Journalist and author Thomas Frank has articulated in his work how far the Democratic Party and the liberal elite have strayed from the working class and the promise of the New Deal. His new book, Rendezvous With Oblivion: Reports From a Sinking Society, continues those themes along with additional evidence that democracy in the United States is at serious risk. In this interview, Frank discusses the conditions that Donald Trump’s presidency possible and why he thinks Trump could win another term.
Mark Karlin: Why do you state in your introduction that “the con game is our national pastime”?
Thomas Frank: Because fraud is everywhere these days, from the millionaires who designed mortgage-backed securities to the small-time rip-off artist who just phoned your elderly parents. Many years ago, I wrote an essay called “The Age of Enron” in which I argued that the 2001 collapse of that fantastically fraudulent energy concern was emblematic of the historical period we were entering. Well, the age of Enron is still going strong today. Donald Trump is its ultimate personification, of course, but having such a man as president is only possible after so many other trusted institutions have been exposed as being entirely predatory.
How does the McMansion “track the larger debate about inequality”?
Suburban architecture is a sort of barometer of the country’s big social change since the 1980s. The statistics tell us that houses have grown bigger in the US as the conservative agenda (tax cuts, de-unionization, etc.) has been enacted over the years; this is not surprising. What’s interesting is the way critics keep expecting the trend toward [these] houses to reverse itself every time there’s a recession or a Democrat gets elected president. And it never happens. The will to hugeness always recovers, McMansions from the present come to [overshadow] McMansions from the 1980s, the ornament grows ever more ludicrous. Finally, in the 2008 financial crisis, our lust for the giant house became the driver of economic change rather than just a reflection of it. So, I tried to reverse the script. You’ll see.
What have liberals got wrong about “Main Street USA”?
“Main Street USA” is the name of Walt Disney’s small-town utopia, which we’re all familiar with from our visits to Disneyland: barbershop quartets, ice-cream sodas, gingerbread Victoriana, and so on. What people don’t know is that Disney’s utopia was based on a real town in north central Missouri called Marceline, which is where he grew up. After the 2016 election, lots of people wondered why rural and small-town America had gone so heavily for Trump, and so I visited Marceline and the area around it in order to answer the question. What liberals tend to assume is that small towns in the Midwest have always been on the decline, that nothing can be done for them and that they’re “MAGA”-friendly by nature. What I point out is that this is not so; that hard times are not inevitable, and that Democrats could put this awful trend into reverse were they to take these people’s problems seriously rather than blowing them off.
Why do you assert that journalists, particularly in Washington, DC, always identify “upward”?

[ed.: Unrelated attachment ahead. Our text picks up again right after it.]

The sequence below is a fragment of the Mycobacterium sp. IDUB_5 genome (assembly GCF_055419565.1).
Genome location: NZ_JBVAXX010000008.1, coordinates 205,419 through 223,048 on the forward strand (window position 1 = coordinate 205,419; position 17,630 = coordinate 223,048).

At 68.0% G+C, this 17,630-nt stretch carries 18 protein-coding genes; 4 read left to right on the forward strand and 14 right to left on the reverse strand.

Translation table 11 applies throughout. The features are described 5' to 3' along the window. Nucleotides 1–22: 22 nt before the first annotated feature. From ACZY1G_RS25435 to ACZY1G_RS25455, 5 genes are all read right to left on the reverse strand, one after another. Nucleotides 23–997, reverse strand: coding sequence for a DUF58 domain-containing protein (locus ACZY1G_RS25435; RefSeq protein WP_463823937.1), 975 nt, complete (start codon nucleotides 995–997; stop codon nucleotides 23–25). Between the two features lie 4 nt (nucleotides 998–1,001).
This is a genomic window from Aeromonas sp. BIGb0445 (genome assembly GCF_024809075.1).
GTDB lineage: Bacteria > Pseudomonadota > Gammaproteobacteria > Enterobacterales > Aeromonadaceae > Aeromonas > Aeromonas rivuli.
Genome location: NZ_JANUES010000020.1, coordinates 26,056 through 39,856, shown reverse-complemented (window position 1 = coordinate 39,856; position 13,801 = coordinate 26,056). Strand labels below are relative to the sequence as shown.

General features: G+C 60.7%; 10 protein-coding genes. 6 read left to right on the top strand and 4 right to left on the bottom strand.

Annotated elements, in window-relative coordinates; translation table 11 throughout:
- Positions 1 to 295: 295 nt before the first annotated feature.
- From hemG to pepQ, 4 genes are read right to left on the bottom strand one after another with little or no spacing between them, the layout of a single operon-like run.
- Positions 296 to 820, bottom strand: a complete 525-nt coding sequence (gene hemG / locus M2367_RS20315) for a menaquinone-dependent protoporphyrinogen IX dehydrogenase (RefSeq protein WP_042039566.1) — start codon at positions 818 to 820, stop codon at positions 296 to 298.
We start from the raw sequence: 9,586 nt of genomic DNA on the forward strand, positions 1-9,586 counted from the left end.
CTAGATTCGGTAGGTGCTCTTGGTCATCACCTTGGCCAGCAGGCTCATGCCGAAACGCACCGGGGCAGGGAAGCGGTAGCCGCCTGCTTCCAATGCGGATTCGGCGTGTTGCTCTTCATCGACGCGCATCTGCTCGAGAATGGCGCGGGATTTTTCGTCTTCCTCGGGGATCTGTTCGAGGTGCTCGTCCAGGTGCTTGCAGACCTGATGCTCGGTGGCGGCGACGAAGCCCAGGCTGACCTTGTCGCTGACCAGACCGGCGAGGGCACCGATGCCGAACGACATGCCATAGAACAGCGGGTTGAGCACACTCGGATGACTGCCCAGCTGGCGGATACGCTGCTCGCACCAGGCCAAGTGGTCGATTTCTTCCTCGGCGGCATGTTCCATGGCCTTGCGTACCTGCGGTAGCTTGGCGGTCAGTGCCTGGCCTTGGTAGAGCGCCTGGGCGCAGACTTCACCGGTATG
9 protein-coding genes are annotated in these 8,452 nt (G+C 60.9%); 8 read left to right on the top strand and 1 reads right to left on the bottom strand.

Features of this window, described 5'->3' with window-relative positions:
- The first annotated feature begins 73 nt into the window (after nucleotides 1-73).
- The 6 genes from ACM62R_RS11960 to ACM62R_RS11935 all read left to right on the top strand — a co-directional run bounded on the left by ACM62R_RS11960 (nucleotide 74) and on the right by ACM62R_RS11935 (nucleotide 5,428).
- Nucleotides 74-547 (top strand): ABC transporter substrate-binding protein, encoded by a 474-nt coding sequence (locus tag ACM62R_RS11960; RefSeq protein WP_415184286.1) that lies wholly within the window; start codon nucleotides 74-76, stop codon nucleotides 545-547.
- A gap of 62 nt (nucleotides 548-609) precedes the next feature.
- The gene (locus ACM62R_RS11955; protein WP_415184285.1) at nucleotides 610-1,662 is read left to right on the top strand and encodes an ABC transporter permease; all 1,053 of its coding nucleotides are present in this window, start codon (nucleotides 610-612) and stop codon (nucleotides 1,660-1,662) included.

I was trying to understand the hostility of The Washington Post’s opinion pages to the Bernie Sanders presidential bid in 2016. I didn’t think Sanders was all that scary, and yet The Post’s pundits despised him almost unanimously, hitting him from every possible angle, never giving him the benefit of the doubt, and so on. It’s not liberal bias that explains this attitude, I decided, but a kind of consensus ideology in which professional expertise is thought to be faultless and those who question it are automatically suspect. I concluded that pundits at the top of the heap (which is to say, at The Washington Post) identify with professional expertise because they see themselves as peers of those professionals. The irony, of course, is that newspapers as an industry are dying, and yet pundits never seem to understand that they aren’t really members of this exalted species until it’s too late.
Why does the Democratic Party have such a problem relating to the concerns of the working class?
Because that’s not really who they are any more. Like those DC pundits described above, they identify with the white-collar professional class. The party’s leadership faction has been in the grip of a post-industrial fantasy since the 1980s; they came to identify with Wall Street in the 1990s and with Silicon Valley during Obama’s presidency. Of course, there is still lots of residual liberalism in the party, and there are plenty of working-class people and unions who still support Democrats, but by and large, the party’s leadership doesn’t get it. They see their future in the prosperous suburbs and among the winners—as Hillary Clinton herself put it a little while ago — “the places that are optimistic, diverse, dynamic, moving forward.”
You predict that Trump has a decent chance at being re-elected in 2020. How so?
I think he is, ironically, positioned to reap the rewards of Janet Yellen’s roaring economy. Unless Trump screws things up with interest-rate hikes or a trade war—or unless some other unforeseen disaster strikes—the economy will continue to grow and unemployment to shrink. If this goes on much longer, working people will gain bargaining power and wages will start to grow, a fairly rare occurrence nowadays. And if that happens, I predict that people will forgive Trump’s awful policies and asinine remarks and decide that he’s OK, just as they did with Bill Clinton in a comparable period in the late 1990s. Now, Trump doesn’t really deserve the credit for the booming economy, but that won’t stop him from taking it. And this scenario could very well come to pass.
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